This is the first post of Now in Shenzhen, where TechNode visits a handful of Shenzhen-based companies that leverages Shenzhen’s core strength: manufacturing.
If you see successfully funded consumer electronics product campaigns on Kickstarter, many have failed to deliver the product to customers because of manufacturing problems. Some backers get their money refunded, but some end up not even getting back their money.
Many overseas hardware startup founders contact Shenzhen-based agents who can help them find manufacturing partners or visit Shenzhen, the manufacturing hub of China, by themselves to find supplier and manufacturers, pitch their idea to a hardware focused seed accelerators like HAX, knock the doors of Seeed Studio or TroubleMaker realizes their prototype. Yes, finding a Chinese factory that can actually mass manufacture in Shenzhen to manufacture your product is a pain in the ass.
“Many overseas companies come to Shenzhen and go to Trouble Maker, HAX, Dragon Innovation, and PCH International to get help on from idea to prototyping, but it’s hard to find a company that does from prototyping to mass products,” Kim Kolora Pen, founder and CEO of Workshop told TechNode.
Workshop helps hardware startups with manufacturing and scaling production in China. The 5-month-old company started with two people in August 2016 has since grown to 53 people with a sales figure of US$ 400,000 ~ 500,000 every month. Now the manufacturing startup is going to open a new 2,000 square meters place to handle more clients’ request. Kim projects US$ 5 million in revenue this year.
The company has helped 28 startups on their production of 28 different hardware projects, mostly IoT products, such as bicycles, skateboards, massage machines, smart watches, speakers, cloud system devices, and e-cigarettes.
The startup’s name ‘Workshop’ comes from his experience in the production line of factory workshop in China.
“I used to go to workshops in Chinese factories. Many times, they couldn’t ensure quality and had no production method. Things were not in control,” Kim says. “We make sure everything is clean, and staffs are well-trained. Every process and parts are marked, and labeled.”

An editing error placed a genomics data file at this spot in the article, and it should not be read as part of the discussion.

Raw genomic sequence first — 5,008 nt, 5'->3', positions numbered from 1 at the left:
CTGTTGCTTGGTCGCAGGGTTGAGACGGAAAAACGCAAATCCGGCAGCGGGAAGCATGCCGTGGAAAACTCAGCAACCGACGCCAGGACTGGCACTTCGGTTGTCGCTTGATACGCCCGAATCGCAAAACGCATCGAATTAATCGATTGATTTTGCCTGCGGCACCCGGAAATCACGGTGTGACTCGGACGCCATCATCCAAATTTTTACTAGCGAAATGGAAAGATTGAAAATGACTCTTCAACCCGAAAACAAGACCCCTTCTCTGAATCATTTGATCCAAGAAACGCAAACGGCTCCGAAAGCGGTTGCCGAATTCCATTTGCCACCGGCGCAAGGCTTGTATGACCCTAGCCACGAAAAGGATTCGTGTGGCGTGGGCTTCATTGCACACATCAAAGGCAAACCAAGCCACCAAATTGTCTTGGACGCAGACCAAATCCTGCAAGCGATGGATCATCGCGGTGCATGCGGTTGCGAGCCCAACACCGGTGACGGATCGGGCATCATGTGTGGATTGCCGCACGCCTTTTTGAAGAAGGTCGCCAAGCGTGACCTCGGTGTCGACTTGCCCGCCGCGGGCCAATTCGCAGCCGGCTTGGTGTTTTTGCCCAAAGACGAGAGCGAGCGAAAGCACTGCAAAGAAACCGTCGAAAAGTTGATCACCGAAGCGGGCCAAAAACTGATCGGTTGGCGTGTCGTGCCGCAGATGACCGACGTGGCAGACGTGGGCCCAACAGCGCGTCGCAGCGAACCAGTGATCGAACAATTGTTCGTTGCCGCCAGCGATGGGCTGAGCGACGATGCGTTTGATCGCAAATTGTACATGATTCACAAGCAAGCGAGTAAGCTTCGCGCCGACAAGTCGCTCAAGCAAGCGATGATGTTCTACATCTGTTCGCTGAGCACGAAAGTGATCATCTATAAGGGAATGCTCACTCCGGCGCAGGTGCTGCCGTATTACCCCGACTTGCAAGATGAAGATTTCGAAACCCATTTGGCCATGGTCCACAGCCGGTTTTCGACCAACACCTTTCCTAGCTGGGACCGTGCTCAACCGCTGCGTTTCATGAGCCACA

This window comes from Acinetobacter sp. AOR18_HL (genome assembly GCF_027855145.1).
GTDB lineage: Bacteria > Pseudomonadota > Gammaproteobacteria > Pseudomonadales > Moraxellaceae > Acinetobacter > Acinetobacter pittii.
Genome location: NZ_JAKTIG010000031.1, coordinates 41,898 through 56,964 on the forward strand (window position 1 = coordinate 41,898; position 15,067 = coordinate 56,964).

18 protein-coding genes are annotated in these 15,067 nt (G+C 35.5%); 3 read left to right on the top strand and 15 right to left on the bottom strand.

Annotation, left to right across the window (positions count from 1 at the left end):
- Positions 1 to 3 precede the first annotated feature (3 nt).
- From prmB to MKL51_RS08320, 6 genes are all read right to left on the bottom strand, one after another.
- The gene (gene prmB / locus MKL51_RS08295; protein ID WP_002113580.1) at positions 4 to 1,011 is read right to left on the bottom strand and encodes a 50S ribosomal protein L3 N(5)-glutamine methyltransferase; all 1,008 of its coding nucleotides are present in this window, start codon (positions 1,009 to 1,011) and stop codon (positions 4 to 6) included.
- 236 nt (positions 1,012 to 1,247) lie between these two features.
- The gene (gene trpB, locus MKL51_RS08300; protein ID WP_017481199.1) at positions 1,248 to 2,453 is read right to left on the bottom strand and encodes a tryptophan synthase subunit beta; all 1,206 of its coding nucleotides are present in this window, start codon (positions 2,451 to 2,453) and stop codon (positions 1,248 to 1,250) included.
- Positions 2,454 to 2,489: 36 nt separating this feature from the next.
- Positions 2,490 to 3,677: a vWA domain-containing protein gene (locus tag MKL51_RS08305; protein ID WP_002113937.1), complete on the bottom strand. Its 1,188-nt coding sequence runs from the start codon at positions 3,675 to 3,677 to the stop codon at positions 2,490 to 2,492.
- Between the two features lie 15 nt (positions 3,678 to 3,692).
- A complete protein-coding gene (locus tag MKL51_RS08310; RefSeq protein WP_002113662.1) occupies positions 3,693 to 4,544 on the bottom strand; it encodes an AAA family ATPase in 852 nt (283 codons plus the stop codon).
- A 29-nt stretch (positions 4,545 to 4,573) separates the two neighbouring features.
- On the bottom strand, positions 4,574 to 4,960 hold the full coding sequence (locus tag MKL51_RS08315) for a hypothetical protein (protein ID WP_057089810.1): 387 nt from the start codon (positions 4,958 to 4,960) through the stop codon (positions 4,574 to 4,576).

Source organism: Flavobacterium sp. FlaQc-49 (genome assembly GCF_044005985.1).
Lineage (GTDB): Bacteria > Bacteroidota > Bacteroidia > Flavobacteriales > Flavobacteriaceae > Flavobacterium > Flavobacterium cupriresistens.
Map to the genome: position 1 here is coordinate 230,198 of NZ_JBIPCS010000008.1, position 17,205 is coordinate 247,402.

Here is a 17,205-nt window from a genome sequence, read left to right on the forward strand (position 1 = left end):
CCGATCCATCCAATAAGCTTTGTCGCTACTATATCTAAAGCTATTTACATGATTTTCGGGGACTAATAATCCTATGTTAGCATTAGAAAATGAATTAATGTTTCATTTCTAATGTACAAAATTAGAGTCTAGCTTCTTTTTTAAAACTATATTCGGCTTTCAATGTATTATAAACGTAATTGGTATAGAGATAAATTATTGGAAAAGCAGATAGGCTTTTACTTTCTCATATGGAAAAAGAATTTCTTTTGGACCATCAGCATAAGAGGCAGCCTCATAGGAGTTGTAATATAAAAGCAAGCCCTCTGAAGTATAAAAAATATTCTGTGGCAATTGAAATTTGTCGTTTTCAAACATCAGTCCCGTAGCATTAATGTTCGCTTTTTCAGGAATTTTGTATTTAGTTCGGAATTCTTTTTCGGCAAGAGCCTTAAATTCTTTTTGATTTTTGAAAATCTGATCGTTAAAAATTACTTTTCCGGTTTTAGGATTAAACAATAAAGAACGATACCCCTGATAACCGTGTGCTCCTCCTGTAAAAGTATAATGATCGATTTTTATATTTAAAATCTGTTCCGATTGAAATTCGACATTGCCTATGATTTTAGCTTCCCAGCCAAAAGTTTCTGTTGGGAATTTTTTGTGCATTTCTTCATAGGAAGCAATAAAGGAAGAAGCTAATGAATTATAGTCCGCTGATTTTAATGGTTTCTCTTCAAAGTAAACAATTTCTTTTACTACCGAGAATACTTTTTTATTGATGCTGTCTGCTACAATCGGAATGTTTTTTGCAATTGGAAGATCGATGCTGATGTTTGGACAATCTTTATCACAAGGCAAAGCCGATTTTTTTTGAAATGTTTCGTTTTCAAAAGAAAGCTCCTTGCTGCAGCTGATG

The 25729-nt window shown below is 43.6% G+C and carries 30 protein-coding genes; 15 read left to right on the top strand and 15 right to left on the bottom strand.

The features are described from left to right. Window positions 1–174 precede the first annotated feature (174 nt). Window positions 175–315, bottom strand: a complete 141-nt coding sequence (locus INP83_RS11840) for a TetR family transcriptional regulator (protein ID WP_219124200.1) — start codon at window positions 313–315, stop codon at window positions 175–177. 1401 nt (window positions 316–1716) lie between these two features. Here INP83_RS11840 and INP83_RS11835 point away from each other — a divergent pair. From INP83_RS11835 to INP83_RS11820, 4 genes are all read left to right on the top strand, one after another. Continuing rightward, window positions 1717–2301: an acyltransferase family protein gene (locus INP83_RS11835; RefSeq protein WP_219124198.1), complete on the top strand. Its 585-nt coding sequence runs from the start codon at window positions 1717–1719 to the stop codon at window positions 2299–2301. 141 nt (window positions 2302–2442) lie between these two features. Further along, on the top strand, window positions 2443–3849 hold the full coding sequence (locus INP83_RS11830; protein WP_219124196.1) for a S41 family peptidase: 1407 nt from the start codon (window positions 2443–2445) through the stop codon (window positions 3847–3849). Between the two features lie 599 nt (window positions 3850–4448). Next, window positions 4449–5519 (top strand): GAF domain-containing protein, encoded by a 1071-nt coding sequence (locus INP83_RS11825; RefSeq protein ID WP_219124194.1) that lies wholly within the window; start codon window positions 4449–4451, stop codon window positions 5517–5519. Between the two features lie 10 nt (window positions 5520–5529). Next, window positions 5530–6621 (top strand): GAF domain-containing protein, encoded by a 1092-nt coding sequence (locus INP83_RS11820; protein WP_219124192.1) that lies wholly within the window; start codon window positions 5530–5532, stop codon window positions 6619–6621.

Why do we need Uber for manufacturing
“Hardware startups think if they work with big name manufacturers, it will benefit fit them greatly. In fact, when startups work with big name manufacturers, they end up spending a lot of time doing paperwork,” Kim says. “Hardware startups are looking for the Uber of manufacturing, where you can mass manufacture your hardware when you need it. When clients give a call for more production, we make sure it is delivered in six months.”
In the Workshop office, there are 17 people managing the hardware project, and on the same floor, 35 workers work in the product line assembling products. Including Kim, 4 are French and the rest are Chinese. Chinese traditional music in the morning and disco music in the afternoon keeps the harmonious environment and helps workers to keep up with efficiency.
“I think the manufacturing unit should not go over the maximum size of 50 people, and the size of the space should be between 1,000 ~ 2,000 square meters,” Kim says.
Kim insists the importance of keeping small manufacturing unit to ensure flexibility and agile work style.
“We don’t do economy of scale. We are in the same phase as a startup when we work with them,” he says. “We work in the long term with companies, and ensure them that we get money when the hardware are actually manufactured.”
To keep the cost down, Workshop strategically based their office and factory in Longgang, which sits 45 minutes from the heart of Shenzhen, 15 minutes from Dongguan and 1 hour from Guangzhou.
Located between industrial areas of Guangdong, the Shenzhen-based startup compares the suppliers and benchmark the competitors in production, and doesn’t invest in machines too much. Instead, they compare the price of the labor and the machine and outsource them when needed.
Ultimately, Workshop aims to be the next crowdfunding platform like Kickstarter and Indiegogo. “I want to bridge Chinese investors with occidental startups,” Kim says.
From a factory worker, manager, consultant to be a CEO
The founder and CEO of Workshop, Kim has been in the automotive industry in U.S., France in China. 15 years ago, Kim started working in the automotive production line of Toyota in France. At the age of 33, Kim came to China as a general manager of automotive company SEGULA Technologies, managing from 450 to 990 people at a time and doing engineering consulting. During the weekend, he was working as a freelancer to help hardware startups’ matching with suppliers.